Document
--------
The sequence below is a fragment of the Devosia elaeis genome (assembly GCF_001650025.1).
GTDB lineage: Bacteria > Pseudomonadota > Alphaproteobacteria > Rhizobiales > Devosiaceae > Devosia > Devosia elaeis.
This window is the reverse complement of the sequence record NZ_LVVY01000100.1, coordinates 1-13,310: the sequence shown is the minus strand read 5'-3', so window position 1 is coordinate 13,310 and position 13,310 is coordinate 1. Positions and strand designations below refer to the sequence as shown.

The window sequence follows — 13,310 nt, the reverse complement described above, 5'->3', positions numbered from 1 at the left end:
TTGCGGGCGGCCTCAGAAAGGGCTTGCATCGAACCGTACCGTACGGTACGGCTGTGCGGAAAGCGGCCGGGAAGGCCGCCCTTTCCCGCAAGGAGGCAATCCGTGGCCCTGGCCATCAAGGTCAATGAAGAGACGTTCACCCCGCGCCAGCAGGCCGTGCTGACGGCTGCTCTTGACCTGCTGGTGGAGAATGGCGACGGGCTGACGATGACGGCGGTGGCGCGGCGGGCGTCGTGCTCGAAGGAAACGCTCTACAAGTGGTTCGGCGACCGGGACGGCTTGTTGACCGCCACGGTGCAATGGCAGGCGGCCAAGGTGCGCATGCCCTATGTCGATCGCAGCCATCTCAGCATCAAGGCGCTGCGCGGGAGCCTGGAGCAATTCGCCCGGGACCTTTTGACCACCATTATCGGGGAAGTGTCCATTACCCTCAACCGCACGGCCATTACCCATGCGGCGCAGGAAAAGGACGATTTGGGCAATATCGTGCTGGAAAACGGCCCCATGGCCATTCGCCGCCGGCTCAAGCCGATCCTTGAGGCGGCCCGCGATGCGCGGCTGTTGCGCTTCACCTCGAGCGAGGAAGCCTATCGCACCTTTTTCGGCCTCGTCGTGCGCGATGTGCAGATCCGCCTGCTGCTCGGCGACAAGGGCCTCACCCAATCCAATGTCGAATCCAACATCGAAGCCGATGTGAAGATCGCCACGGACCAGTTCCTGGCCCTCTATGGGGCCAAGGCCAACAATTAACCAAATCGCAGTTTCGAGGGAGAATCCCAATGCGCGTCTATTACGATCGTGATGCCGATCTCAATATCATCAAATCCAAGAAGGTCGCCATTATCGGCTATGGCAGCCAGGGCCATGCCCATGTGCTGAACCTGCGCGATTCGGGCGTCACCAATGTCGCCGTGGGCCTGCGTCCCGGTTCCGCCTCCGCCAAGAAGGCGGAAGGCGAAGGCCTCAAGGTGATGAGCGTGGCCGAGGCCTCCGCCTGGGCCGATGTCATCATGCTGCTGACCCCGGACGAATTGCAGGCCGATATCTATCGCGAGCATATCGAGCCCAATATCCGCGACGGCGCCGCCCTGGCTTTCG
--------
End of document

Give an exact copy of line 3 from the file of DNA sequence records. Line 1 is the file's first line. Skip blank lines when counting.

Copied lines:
This window is the reverse complement of the sequence record NZ_LVVY01000100.1, coordinates 1-13,310: the sequence shown is the minus strand read 5'-3', so window position 1 is coordinate 13,310 and position 13,310 is coordinate 1. Positions and strand designations below refer to the sequence as shown.